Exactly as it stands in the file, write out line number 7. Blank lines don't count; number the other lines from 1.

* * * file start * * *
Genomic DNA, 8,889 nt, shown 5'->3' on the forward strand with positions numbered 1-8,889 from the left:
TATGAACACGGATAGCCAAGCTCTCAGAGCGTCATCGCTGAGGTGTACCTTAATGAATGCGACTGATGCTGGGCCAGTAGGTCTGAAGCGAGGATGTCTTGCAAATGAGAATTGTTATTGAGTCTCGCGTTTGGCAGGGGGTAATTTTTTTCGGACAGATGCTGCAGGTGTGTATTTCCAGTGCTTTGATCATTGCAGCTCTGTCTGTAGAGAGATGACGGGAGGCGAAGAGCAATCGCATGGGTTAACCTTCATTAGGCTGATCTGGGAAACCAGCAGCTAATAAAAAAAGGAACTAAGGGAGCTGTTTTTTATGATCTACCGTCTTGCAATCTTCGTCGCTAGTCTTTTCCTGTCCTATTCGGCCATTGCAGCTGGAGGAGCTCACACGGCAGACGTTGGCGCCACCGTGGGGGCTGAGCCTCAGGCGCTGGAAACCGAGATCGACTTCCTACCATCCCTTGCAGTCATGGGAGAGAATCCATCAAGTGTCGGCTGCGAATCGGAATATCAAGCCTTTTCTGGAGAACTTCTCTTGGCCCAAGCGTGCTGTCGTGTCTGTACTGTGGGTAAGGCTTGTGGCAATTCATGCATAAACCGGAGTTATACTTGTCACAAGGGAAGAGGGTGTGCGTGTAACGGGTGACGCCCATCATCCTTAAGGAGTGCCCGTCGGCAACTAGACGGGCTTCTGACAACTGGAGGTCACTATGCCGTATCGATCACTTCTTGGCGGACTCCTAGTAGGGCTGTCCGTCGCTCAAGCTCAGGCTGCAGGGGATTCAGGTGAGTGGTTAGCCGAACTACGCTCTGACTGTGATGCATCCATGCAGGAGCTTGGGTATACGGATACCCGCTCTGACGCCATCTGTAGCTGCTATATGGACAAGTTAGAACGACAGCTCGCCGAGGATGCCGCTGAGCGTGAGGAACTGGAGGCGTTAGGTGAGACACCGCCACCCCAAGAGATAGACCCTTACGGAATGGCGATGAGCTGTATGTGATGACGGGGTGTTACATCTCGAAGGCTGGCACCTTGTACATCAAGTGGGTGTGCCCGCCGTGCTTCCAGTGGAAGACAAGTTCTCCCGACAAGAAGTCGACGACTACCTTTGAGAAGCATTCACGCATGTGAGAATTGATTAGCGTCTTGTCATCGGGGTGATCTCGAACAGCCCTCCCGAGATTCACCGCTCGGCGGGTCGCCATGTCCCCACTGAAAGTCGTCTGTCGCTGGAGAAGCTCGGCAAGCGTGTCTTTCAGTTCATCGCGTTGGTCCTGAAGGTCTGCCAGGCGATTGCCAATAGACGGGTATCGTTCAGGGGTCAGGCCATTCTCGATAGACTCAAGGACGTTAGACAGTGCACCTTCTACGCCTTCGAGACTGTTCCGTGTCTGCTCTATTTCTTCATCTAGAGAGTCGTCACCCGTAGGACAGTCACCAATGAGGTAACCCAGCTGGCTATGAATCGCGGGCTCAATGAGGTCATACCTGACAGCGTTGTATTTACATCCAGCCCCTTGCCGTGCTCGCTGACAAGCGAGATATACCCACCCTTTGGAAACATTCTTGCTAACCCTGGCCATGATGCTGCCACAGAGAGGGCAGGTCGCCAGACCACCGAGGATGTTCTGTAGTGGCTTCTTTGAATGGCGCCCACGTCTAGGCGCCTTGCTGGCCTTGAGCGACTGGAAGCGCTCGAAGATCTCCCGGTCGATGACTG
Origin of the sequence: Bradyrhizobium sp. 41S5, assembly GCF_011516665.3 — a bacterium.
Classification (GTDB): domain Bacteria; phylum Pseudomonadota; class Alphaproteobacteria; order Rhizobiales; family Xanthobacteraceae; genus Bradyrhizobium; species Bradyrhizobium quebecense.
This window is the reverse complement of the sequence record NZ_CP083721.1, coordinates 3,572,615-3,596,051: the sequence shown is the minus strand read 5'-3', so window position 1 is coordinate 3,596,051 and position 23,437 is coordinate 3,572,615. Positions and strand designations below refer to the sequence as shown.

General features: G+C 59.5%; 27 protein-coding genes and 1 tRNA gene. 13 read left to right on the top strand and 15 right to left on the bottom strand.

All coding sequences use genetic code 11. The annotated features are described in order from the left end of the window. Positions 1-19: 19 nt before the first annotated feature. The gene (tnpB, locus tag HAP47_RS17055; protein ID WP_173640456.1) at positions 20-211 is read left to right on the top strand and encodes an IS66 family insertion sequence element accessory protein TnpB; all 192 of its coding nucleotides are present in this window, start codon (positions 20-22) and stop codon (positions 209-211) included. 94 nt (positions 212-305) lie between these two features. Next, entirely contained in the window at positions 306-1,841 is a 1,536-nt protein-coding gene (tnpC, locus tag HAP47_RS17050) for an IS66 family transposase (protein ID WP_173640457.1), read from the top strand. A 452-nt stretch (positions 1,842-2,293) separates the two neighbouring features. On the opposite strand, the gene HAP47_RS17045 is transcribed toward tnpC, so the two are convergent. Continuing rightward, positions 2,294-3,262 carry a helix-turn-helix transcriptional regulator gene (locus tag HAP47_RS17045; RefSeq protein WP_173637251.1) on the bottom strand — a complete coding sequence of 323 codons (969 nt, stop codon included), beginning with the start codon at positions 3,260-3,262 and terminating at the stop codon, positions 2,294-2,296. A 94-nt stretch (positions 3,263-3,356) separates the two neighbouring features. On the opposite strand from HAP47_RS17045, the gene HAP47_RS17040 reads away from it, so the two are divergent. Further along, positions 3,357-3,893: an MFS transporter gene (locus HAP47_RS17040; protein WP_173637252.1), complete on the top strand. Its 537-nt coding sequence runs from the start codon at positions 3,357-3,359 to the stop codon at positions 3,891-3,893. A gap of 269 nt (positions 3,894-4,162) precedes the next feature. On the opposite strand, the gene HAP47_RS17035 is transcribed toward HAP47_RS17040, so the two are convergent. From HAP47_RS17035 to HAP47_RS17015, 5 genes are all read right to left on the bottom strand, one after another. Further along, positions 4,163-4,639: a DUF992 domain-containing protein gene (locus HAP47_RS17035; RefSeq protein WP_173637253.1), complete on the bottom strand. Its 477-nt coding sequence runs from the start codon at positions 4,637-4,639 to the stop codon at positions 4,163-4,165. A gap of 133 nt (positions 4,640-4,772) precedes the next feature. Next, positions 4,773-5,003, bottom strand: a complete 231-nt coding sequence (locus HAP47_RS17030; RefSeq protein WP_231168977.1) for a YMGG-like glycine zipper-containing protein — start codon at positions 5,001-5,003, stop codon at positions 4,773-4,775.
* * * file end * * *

All coding sequences use genetic code 11. The annotated features are described in order from the left end of the window. Positions 1-19: 19 nt before the first annotated feature. The gene (tnpB, locus tag HAP47_RS17055; protein ID WP_173640456.1) at positions 20-211 is read left to right on the top strand and encodes an IS66 family insertion sequence element accessory protein TnpB; all 192 of its coding nucleotides are present in this window, start codon (positions 20-22) and stop codon (positions 209-211) included. 94 nt (positions 212-305) lie between these two features. Next, entirely contained in the window at positions 306-1,841 is a 1,536-nt protein-coding gene (tnpC, locus tag HAP47_RS17050) for an IS66 family transposase (protein ID WP_173640457.1), read from the top strand. A 452-nt stretch (positions 1,842-2,293) separates the two neighbouring features. On the opposite strand, the gene HAP47_RS17045 is transcribed toward tnpC, so the two are convergent. Continuing rightward, positions 2,294-3,262 carry a helix-turn-helix transcriptional regulator gene (locus tag HAP47_RS17045; RefSeq protein WP_173637251.1) on the bottom strand — a complete coding sequence of 323 codons (969 nt, stop codon included), beginning with the start codon at positions 3,260-3,262 and terminating at the stop codon, positions 2,294-2,296. A 94-nt stretch (positions 3,263-3,356) separates the two neighbouring features. On the opposite strand from HAP47_RS17045, the gene HAP47_RS17040 reads away from it, so the two are divergent. Further along, positions 3,357-3,893: an MFS transporter gene (locus HAP47_RS17040; protein WP_173637252.1), complete on the top strand. Its 537-nt coding sequence runs from the start codon at positions 3,357-3,359 to the stop codon at positions 3,891-3,893. A gap of 269 nt (positions 3,894-4,162) precedes the next feature. On the opposite strand, the gene HAP47_RS17035 is transcribed toward HAP47_RS17040, so the two are convergent. From HAP47_RS17035 to HAP47_RS17015, 5 genes are all read right to left on the bottom strand, one after another. Further along, positions 4,163-4,639: a DUF992 domain-containing protein gene (locus HAP47_RS17035; RefSeq protein WP_173637253.1), complete on the bottom strand. Its 477-nt coding sequence runs from the start codon at positions 4,637-4,639 to the stop codon at positions 4,163-4,165. A gap of 133 nt (positions 4,640-4,772) precedes the next feature. Next, positions 4,773-5,003, bottom strand: a complete 231-nt coding sequence (locus HAP47_RS17030; RefSeq protein WP_231168977.1) for a YMGG-like glycine zipper-containing protein — start codon at positions 5,001-5,003, stop codon at positions 4,773-4,775.